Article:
$5.5 Million Project To Offer New Visitor Experiences at Three Texas Historic Sites
AUSTIN – “Roads are at the core of humanity’s journey. They satisfy our desire to reach out past the horizon and discover what lies beyond the familiar… Over the centuries, the road known as El Camino Real has lain silently watching the journey of humanity. The road carried both cargo and culture; it fostered conflict and cooperation. In the meantime, the land now known as Texas was changed forever—a transformation that was delivered along El Camino Real.”
Those words begin the narrative for El Camino Real de los Tejas National Historic Trail interpretive project, a $5.5 million project that will construct a new visitor center at Mission Tejas State Park in Houston County west of Nacogdoches, renovate the flood-damaged Smith Visitor Center at McKinney Falls State Park in Austin, repurpose a historic building into a new welcoming center at Goliad State Park and Historic Site, and place a new Camino Real interpretive display at Mission Rosario near Goliad.
The ambitious project has been in planning and design stages for years, but is getting new life thanks to record park funding approved in the last session by the Texas Legislature. The project is getting $3.5 million in new state dollars for the 2016—2017 biennium. This builds on about $500,000 in seed money from previous years, plus $1.5 million in federal transportation enhancement funding. Construction is set to begin by next year.
In 2004, Texas Sen. Kay Bailey Hutchison and Rep. Ciro Rodriguez co-sponsored congressional action to designate El Camino Real de los Tejas National Historic Trail, a network of trails extending 2,850 miles from the Rio Grande near Eagle Pass and Laredo through Texas to Natchitoches, LA.
Along this route, Native Americans such as the Caddo tribe met Franciscan friars who founded San Francisco de los Tejas mission, not far from today’s Mission Tejas State Park. Set amid the tall trees of the East Texas Pineywoods, rich with both nature and history, the park is about to receive a once-in-a-lifetime improvement. Plans are underway to construct a new headquarters complex of three separate buildings and an interpretive path, including a new exhibit hall to tell the story of El Camino Real and the park through engaging and interactive interpretive exhibit experiences.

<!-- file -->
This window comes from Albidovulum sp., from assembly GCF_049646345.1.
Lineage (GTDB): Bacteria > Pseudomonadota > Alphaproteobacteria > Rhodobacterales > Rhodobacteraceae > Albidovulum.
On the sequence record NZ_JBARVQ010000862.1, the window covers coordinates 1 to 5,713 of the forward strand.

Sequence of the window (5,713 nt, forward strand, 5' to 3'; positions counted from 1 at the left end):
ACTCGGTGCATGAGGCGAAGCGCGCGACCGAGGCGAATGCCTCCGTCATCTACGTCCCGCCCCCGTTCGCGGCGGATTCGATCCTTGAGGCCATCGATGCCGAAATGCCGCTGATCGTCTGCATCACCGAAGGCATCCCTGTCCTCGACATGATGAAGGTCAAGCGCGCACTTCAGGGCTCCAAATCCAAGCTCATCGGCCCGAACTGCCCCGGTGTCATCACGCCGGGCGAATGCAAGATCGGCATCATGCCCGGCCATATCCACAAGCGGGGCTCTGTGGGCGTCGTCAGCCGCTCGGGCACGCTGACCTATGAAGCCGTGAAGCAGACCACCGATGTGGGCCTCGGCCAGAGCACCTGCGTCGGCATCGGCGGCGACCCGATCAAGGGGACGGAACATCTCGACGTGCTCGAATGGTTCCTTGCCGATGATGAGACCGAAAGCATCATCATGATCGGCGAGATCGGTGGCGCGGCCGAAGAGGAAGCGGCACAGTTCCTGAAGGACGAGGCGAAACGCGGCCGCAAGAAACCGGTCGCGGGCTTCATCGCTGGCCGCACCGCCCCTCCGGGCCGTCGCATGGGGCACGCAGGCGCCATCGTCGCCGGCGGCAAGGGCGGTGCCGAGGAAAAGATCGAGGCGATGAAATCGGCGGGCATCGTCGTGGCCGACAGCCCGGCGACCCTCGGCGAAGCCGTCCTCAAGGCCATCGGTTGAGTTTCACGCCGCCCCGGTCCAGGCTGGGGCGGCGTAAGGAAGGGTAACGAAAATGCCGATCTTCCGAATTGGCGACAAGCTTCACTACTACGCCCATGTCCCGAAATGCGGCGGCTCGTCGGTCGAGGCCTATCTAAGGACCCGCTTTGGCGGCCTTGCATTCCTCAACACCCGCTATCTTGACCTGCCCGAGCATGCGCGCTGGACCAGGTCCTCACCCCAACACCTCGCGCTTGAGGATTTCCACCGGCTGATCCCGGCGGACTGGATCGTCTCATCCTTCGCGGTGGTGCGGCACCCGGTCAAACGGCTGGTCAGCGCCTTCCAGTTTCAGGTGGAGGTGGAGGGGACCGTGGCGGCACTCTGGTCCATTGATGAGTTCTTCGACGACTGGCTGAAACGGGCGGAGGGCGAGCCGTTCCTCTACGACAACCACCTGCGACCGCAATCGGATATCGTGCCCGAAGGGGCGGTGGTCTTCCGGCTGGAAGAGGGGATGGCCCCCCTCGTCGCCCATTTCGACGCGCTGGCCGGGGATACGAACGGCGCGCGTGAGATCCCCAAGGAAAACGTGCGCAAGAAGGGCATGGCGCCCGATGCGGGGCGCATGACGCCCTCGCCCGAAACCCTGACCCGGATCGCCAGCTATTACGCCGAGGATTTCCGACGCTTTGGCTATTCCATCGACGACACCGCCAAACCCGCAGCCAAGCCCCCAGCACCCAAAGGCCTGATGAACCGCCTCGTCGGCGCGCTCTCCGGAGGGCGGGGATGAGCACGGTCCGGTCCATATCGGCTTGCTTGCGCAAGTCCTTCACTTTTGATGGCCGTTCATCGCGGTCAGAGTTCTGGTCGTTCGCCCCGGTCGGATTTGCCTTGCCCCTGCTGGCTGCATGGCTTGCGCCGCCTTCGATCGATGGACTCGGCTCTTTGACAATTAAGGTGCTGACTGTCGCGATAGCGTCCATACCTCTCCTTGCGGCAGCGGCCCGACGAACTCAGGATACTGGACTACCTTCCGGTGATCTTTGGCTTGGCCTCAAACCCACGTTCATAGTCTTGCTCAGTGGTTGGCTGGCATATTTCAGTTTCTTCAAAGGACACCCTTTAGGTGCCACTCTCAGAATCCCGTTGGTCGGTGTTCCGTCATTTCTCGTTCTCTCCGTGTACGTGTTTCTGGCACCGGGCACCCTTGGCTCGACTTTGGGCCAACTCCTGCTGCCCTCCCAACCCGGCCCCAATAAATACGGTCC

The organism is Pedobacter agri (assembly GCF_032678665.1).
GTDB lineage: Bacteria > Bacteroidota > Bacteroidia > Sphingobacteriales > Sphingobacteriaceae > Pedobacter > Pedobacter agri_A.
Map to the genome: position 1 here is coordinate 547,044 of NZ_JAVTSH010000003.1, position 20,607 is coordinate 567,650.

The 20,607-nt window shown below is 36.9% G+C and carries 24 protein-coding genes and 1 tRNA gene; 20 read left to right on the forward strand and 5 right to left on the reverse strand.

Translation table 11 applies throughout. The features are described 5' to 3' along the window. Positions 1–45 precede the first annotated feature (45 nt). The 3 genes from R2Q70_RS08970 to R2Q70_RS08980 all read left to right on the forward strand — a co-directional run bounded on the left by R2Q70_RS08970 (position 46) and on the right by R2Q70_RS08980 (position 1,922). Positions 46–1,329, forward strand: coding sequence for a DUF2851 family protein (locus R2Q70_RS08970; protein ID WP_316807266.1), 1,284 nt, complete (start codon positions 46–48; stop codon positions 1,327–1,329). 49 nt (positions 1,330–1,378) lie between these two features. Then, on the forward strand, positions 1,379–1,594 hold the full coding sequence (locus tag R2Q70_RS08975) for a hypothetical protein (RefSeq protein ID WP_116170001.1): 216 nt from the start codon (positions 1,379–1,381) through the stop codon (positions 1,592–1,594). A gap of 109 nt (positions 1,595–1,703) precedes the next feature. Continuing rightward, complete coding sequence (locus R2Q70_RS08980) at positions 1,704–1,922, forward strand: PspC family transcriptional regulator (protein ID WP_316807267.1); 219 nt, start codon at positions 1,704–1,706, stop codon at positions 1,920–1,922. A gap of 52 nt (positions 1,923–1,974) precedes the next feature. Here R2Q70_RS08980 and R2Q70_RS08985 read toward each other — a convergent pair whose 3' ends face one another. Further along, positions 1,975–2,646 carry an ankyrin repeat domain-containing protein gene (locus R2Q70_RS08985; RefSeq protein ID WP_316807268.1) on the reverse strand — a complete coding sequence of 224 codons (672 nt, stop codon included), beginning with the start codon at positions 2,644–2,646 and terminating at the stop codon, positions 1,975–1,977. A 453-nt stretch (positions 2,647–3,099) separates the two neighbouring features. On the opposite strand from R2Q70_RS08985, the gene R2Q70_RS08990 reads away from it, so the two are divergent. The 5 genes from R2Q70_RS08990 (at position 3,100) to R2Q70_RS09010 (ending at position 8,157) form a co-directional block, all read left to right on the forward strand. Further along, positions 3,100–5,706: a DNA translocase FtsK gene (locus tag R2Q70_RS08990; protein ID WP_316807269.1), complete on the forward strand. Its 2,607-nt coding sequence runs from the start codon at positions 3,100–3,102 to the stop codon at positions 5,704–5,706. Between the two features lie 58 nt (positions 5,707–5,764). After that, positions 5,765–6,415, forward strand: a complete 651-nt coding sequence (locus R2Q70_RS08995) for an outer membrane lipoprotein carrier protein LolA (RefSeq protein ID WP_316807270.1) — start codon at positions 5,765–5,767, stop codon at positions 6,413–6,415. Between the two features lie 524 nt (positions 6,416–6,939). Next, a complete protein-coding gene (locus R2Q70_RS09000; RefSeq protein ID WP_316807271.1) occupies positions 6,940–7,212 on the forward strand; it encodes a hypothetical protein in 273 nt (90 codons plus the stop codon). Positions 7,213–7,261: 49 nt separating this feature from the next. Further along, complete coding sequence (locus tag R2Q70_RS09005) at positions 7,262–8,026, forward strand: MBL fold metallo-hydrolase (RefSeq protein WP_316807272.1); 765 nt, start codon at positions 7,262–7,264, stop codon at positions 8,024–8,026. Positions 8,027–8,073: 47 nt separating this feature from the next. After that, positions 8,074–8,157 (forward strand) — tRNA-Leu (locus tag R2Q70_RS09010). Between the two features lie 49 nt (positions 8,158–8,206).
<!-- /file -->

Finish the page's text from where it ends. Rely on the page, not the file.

Mission Tejas State Park attracts a variety of audiences from young families to retirees to large school groups. Visitors find peace and quiet in the park and spend their time hiking, birding, geocaching, camping, and attending events like the annual Folk Festival. With the new exhibits, from the moment visitors step out of their cars, they will set off on a path of discovery through pine trees and simple buildings that echo and complement the quiet, natural surroundings. As they enter the exhibit hall, interpretive text, artifacts, visual elements like photographs and illustrations, and interactive, touchable components will draw visitors through, alongside a large glass window offering a view of the forest and the Rice Log Home, which was moved to the site to help interpret the Texas pioneer story.
Goliad State Park and Historic Site is known for Mission Espíritu Santo, a Spanish mission reconstructed by the Civilian Conservation Corps in the 1930s. But the project will restore a hidden architectural jewel. It will restore a historic caretaker’s cottage built by CCC to create a new visitor interpretive center. As park visitors move through the three main rooms, they will encounter interpretive words and pictures, as well as interactive elements that will help tell the story of El Camino Real, a story interwoven with that of the CCC architects who sought to faithfully recreate the bygone era of the Spanish empire through the mission restoration. Among other offerings, visitors will have the chance to create their own architectural sketch on a piece of “blueprint” paper, inspired by their own connection to the stories they hear in the museum.
Just four miles from Goliad State Park are ruins of the 18th-century Spanish Franciscan Mission Nuestra Señora del Rosario, now Mission Rosario State Historic Site. Other than an historical marker and occasional guided tours, the mission site has not been easy to access or understand. The project will provide a new parking area, access path, and interpretive signs to convey the mission’s story. The idea is to show visitors how the mission may have originally looked, put the ruins into the wider contexts of the Spanish mission system, and tie the site to El Camino Real, Spanish Texas and Native American history.
McKinney Falls State Park in southeast Austin is one of the state’s most visited parks. The 744-acre park offers camping, hike and bike trails, fishing and swimming—but it’s also rich in history. The project will breathe new life into the park’s Smith Visitor Center on Onion Creek, which suffered serious damage from several floods in recent years. It also will make the building more resistant to future flood damage and provide up-to-date accessibility for people with disabilities. The new exhibits will include interpretive media and interactive elements telling the story of El Camino Real’s influence on the settlement and growth of central Texas. Project subthemes include how geology and water converge to form a dynamic ecosystem, humans connect with nature to take advantage of natural resources, Texas and Mexico travel in opposite directions on the road to independence, and Spanish influences continue to shape Texas.
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